In choosing the best pocket knife you should pay particular attention to the type of steel used in the blade. Alongside edge geometry and design, blade steel is a critical element that determines how a knife performs. Steel is essentially an alloy (i.e. a mix) of carbon and iron that is often enriched with other elements to improve certain characteristics depending on the desired application.
In the knife industry different types of steel are created by varying the types of additive elements as well as how the blade is rolled and heated (i.e. the finishing process). Refer to our Knife Steel Composition Chart for more details on these elements.
Ultimately, the different types of steel used in knife blades each exhibit varying degrees of these 5 key properties:
Wear resistance is the steel’s ability to withstand damage from both abrasive and adhesive wear. Abrasive wear occurs when harder particles pass over a softer surface. Adhesive wear occurs when debris is dislodged from one surface and attaches to the other. Wear resistance generally correlates with the steel’s hardness but is also heavily influenced by the specific chemistry of the steel. In steels of equal hardness, the steel with larger carbides (think microscopic, hard, wear resistant particles) will typically resist wear better. However, carbides can become brittle and crack, thus decreasing toughness.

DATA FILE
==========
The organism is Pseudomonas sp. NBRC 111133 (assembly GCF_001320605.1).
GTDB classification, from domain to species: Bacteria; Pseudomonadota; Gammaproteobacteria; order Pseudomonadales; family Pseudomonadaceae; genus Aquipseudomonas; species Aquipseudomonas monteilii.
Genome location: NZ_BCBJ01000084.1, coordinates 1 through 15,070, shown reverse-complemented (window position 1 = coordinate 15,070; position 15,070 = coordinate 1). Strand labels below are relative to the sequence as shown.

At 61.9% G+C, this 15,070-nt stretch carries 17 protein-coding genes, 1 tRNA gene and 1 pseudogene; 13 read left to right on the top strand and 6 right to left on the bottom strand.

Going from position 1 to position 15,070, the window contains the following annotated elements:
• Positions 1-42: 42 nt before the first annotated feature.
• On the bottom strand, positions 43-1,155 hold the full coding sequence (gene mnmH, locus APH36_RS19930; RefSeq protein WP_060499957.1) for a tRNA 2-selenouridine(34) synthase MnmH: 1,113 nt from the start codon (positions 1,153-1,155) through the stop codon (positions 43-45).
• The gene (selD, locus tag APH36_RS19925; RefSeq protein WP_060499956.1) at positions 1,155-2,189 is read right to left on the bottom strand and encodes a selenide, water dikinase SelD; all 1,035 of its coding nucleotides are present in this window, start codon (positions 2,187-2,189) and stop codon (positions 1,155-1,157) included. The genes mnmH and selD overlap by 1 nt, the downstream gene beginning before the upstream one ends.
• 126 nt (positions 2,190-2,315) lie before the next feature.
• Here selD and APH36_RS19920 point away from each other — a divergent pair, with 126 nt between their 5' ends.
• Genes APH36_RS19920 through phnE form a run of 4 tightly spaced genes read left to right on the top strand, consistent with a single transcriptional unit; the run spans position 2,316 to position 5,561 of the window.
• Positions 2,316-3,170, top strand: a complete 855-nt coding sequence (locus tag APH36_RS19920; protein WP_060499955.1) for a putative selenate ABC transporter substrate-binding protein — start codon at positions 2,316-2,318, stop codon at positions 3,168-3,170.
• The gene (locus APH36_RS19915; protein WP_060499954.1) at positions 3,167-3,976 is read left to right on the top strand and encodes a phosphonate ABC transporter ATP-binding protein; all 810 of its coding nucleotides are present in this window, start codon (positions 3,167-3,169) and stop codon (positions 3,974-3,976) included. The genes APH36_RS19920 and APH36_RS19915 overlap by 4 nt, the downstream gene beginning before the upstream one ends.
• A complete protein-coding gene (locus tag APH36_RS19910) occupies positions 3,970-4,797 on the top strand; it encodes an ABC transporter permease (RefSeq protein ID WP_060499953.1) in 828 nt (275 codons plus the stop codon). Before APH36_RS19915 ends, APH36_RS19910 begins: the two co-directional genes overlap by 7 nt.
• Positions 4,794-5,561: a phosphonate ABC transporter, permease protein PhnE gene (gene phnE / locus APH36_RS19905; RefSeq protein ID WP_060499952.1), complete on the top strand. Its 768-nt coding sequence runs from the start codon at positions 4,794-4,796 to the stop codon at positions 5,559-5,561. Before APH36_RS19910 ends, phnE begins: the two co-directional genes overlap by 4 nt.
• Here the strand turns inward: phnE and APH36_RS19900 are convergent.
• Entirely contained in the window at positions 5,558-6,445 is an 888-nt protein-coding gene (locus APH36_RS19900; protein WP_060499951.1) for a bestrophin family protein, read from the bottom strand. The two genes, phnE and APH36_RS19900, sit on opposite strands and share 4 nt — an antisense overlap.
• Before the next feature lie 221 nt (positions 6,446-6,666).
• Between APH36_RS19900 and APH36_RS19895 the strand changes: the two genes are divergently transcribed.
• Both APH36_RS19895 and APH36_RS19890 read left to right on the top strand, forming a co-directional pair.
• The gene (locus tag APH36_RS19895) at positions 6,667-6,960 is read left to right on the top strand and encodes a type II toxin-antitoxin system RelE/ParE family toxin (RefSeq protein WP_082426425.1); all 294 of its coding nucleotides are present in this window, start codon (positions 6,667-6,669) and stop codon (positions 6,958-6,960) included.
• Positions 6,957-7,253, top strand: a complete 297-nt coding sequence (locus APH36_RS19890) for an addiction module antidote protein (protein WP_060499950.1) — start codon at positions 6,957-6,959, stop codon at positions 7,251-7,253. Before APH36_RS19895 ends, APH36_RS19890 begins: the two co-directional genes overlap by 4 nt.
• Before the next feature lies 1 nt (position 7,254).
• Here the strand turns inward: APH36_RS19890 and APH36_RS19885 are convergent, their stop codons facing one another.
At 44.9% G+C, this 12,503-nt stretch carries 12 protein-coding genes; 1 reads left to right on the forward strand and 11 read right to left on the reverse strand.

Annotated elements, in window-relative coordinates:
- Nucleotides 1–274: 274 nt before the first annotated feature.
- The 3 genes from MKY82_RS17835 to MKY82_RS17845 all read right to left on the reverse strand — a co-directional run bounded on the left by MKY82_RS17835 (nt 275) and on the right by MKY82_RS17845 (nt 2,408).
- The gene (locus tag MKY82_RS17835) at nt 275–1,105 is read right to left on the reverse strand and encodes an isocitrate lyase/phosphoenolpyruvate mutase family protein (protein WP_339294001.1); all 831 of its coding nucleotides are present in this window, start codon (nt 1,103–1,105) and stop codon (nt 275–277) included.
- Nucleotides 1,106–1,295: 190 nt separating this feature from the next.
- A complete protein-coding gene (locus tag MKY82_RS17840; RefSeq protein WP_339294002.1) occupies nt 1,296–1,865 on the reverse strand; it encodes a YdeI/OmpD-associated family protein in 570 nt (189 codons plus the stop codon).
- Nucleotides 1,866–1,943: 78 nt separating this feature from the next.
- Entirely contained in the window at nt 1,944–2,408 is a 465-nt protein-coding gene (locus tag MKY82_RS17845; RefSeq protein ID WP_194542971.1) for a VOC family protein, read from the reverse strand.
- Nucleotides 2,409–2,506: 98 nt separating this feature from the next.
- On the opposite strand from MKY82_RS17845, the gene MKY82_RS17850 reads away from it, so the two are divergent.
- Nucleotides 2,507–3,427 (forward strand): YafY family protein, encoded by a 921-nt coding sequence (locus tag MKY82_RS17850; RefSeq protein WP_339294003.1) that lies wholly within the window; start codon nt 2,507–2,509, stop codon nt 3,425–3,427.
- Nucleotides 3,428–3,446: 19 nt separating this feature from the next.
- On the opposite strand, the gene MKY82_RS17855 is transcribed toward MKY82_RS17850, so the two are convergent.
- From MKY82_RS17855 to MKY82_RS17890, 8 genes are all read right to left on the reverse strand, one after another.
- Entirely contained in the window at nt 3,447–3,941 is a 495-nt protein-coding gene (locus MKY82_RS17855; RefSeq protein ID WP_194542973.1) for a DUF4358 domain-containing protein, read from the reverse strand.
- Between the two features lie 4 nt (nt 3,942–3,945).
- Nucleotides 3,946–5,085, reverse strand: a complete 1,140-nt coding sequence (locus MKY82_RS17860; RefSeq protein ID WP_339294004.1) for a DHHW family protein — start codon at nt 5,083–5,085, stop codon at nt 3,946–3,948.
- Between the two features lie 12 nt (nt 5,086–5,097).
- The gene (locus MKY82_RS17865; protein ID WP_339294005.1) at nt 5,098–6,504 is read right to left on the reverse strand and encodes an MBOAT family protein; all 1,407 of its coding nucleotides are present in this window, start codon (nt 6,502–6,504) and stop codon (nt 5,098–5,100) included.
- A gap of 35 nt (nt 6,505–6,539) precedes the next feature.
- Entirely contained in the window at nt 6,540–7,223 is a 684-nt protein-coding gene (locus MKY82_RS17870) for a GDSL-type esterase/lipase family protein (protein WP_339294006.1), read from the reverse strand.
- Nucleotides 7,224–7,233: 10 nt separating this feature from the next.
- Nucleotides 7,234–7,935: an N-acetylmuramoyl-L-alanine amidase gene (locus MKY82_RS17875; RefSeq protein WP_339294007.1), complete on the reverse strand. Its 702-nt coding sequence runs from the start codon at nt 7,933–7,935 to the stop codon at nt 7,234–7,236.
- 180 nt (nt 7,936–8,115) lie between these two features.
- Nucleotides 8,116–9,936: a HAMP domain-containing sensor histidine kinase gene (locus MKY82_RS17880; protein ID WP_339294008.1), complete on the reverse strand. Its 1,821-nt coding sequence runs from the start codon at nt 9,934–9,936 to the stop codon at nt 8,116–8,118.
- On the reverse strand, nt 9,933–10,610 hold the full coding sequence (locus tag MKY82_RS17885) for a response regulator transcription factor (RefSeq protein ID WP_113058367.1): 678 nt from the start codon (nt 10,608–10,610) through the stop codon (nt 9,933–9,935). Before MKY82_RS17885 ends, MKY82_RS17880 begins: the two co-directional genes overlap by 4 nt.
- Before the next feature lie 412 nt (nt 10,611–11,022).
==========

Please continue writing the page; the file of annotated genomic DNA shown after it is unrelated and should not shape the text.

Hardness is the ability to resist deforming when subject to stress and applied forces. Hardness in knife steels is directly correlated to strength and is generally measured using the Rockwell C scale (aka “HRC”)
Toughness is the ability to resist damage like cracks or chips when subject to impact or “sudden loads”. Chipping is a knife’s worst enemy and never easy to fix. There are a number of different ways to measure toughness (i.e. Charpy, Izod) thus it’s less standardized than hardness when it comes to knives. In general, the harder the steel the less tough it’s likely to be.
Corrosion resistance is the ability to resist corrosion such as rust caused by external elements like humidity, moisture and salt. Note that a high resistance to corrosion does involve a sacrifice in the overall edge performance.
Edge Retention represents how long the blade will retain its sharpness when subject to periods of use. It’s what everyone talks about these days but unfortunately the measurement of edge retention lacks any defined set of standards and so much of the data is subjective. For me, edge retention is a combination of wear resistance and an edge that resists deformation.